This new way of eating will end up exposing you as the minority at most dinner tables. Sharing meals with friends, family, and work colleagues will be something you’ll need to learn to navigate fairly quickly. Because in Hong Kong, dinning out is a part of daily life. Our city is filled with Michelin Star restaurants and unique, cultural food experiences. Unfortunately, not all of the hot spots have jumped on the green band wagon [yet]. As a Vegan, you’ll need to prepare yourself a bit more when accepting a dinner invitation. First, does the restaurant have a veggie menu? If so, you’re in luck. Be sure to check online or call ahead if you’re dinning at a new spot. There’s nothing worse than having to order a salad and fries for dinner while everyone else is enjoying a heartier entrée. Sometimes this may be your only option, and in this scenario, you’ll want to eat before you go. I often have a small pre-dinner meal before I go to dinner at a place with limited options. I also always try to keep a protein bar or nuts and dried fruit in my bag when I’m rushing between meetings and running low on time.
Your new diet may also ignite a curiosity among your non-vegan friends and family. When I first went vegan, I took this as an opportunity to share my views with others. I don’t suggest you do the same. Instead, it’s been my experience that the best way to respond to questions and concerns is to keep things short and sweet. Keep in mind that trying to change someone’s opinion about eating animal products while they’re cutting their steak is just going to make the meal awkward and could even cause an unnecessary argument. I’ve found that living a happy, healthy vegan lifestyle and simply setting a good example is the best way to inspire those around you to change. Keep it light and keep it positive. No one wants to dine with a preachy vegan that’s going to make them feel guilty for what’s on their plate.
4. Find a “tribe” of friends who will support you.
Online and offline, we know that the people we surround ourselves with either help us to become the best version of ourselves or encourage the opposite. As a new vegan, you’ll need to make a conscious effort to make connections with other enlightened minds so that you have support on tough days. There are so many resources available- you have no excuse not to find your tribe! If you are active on Instagram, LinkedIn, or Facebook, a simple search using some keywords like HONG KONG VEGANS, or VEGAN FOOD SHARE will take you far. I also find that following vegan hashtags on IG is especially helpful to keep my feed filled with vegan content that will inspire me.
When out in the city be sure to search out the vegan hot spots. You’ll be comforted by being able to order anything off the menu and surrounded by like minded people. Strike up a conversation and make some new friends.
Hong Kong’s Vegan food scene is continuously growing. Here are a few spots to add to your regular list:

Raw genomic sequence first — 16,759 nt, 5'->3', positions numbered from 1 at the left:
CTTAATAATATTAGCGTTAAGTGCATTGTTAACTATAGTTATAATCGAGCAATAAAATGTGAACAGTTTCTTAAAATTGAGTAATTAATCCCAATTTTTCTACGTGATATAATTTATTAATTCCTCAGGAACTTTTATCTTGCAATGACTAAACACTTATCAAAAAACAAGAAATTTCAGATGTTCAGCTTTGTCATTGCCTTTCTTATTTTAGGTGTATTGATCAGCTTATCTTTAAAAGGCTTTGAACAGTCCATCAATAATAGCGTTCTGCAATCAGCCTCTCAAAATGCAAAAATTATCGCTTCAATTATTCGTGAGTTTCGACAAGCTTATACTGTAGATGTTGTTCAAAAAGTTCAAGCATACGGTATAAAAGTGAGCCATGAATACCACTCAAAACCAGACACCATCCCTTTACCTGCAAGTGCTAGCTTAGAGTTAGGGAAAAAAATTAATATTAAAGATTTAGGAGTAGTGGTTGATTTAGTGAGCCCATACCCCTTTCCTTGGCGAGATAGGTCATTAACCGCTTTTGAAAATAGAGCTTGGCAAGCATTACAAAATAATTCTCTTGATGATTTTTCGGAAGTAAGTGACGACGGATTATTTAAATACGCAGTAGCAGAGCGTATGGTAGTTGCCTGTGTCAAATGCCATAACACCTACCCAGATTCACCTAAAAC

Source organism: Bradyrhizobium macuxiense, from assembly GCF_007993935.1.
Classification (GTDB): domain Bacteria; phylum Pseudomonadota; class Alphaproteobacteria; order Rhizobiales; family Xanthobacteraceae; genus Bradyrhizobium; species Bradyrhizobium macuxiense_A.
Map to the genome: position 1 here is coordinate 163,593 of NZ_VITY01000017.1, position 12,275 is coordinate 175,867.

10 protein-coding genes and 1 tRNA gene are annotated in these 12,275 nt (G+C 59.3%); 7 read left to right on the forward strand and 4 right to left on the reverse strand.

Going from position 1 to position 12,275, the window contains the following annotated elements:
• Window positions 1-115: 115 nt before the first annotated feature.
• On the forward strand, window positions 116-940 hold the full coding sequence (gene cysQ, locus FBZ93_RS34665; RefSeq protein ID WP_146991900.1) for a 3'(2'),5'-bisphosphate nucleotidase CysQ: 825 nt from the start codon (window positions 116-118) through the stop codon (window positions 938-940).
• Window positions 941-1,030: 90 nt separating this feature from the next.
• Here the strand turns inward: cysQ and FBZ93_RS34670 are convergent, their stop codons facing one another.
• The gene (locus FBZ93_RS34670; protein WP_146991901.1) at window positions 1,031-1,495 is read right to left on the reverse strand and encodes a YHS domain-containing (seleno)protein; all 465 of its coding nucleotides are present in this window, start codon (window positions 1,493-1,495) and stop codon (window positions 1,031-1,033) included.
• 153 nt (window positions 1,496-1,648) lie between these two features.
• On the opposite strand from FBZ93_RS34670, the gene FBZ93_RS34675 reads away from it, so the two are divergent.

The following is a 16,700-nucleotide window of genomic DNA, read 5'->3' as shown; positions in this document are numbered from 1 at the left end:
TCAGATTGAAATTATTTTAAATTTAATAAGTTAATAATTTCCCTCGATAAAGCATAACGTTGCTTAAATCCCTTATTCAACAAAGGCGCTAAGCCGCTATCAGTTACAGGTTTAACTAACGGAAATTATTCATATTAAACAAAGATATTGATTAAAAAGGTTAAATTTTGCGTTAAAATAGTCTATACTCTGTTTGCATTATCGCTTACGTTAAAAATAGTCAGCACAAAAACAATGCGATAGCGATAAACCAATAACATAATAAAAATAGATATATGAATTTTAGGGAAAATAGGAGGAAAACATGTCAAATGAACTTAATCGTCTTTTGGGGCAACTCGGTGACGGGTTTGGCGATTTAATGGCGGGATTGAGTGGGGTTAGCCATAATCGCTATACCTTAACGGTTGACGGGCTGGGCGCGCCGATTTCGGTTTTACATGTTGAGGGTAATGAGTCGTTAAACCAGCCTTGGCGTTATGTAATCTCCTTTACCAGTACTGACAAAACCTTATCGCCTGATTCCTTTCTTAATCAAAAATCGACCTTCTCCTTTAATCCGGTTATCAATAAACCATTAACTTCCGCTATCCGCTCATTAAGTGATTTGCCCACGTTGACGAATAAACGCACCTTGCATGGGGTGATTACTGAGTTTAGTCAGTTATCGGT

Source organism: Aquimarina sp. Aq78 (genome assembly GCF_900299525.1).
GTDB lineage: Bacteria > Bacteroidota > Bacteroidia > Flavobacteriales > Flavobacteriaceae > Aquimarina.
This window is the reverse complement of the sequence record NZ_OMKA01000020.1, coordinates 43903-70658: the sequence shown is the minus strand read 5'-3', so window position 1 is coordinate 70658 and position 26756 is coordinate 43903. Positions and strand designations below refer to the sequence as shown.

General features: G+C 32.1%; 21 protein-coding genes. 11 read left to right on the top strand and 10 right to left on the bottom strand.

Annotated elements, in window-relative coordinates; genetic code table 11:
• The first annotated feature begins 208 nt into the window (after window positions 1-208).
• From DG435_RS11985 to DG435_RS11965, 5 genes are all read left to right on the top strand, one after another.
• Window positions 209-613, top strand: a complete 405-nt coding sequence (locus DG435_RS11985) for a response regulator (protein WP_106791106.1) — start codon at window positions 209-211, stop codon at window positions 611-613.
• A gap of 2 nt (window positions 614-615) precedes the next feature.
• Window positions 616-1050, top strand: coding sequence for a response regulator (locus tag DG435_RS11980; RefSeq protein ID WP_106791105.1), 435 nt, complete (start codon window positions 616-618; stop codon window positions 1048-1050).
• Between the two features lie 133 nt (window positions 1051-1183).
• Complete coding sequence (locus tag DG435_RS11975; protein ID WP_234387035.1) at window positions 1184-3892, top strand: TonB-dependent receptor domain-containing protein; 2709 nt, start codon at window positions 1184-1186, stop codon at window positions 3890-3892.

My favourite place to pick up a coffee and a quick bite! I also love to post myself here for the day to meet with friends and colleagues when I need a break from work from home life.
The best plant- based pizza I’ve had in a long time! You have to try the Margarita- perfect for takeaway on a Friday night in.
I like to pop in here for lunch- their sets are always so delicious and filling. They also have Rooibos tea and rainbow cake for an afternoon pick me up.
My go to spot in Sai Kung for lunch or a quiet dinner with my husband. The Peking Tacos are crazy good!
Their menu is full of comfort foods that hit the spot every time!
5. Seek a professional opinion- Talk to a nutritionist or dietitian.
Low on iron or vitamin b-12? These are both very common signs of a vegan diet gone wrong and they can be hard to fix on your own. If you remove a large portion of your diet and don’t replace it with other wholesome, nutrient dense alternatives then you could begin to experience negative changes in your body, your mood, and your overall happiness. Set yourself up for success by making a meal plan with a dietician or nutritionist that has experience with vegan diets. It may sound daunting, but it will be one of the best steps that you can take to ensure that this diet change that you’ve made is for the long haul.
During my last pregnancy with my son, I was already eating a vegan diet and decided to continue throughout the pregnancy. To ensure that that I was getting all of the nutrients and calories needed to sustain myself and support a growing life, I met with a dietician to help me figure out what I might be missing on my own. They helped me plan appropriately and gave me the confidence that I was doing things the right way. The result was a healthy pregnancy and a perfect baby boy.
Bonus tip: Remember why you started and don’t be too hard on yourself.
There will undoubtedly be moments when you feel discouraged or weak at the site of cheese pizza. Remember that a little slip up here and there doesn’t erase all of the good you’ve done so far! Some people can go vegan overnight and never look back, while others fight animal product cravings on a daily basis. If you need an extra nudge on tough days to remind you why you chose to change your diet, you should look at the same information that got your attention in the first place. Re-watch a documentary that inspired you initially or dive into a favourite vegan blog to re-spark your interest. For the animals, for the environment, for your health and for the future- you can do it!
Before you go…
A few more resources that you may find helpful on your vegan journey:
Looking for the best Vegan pizza in HK? Check out our Editors’ Picks for the best pies in the city.
Written exclusively for WELL, Magazine Asia by Emily Kelleher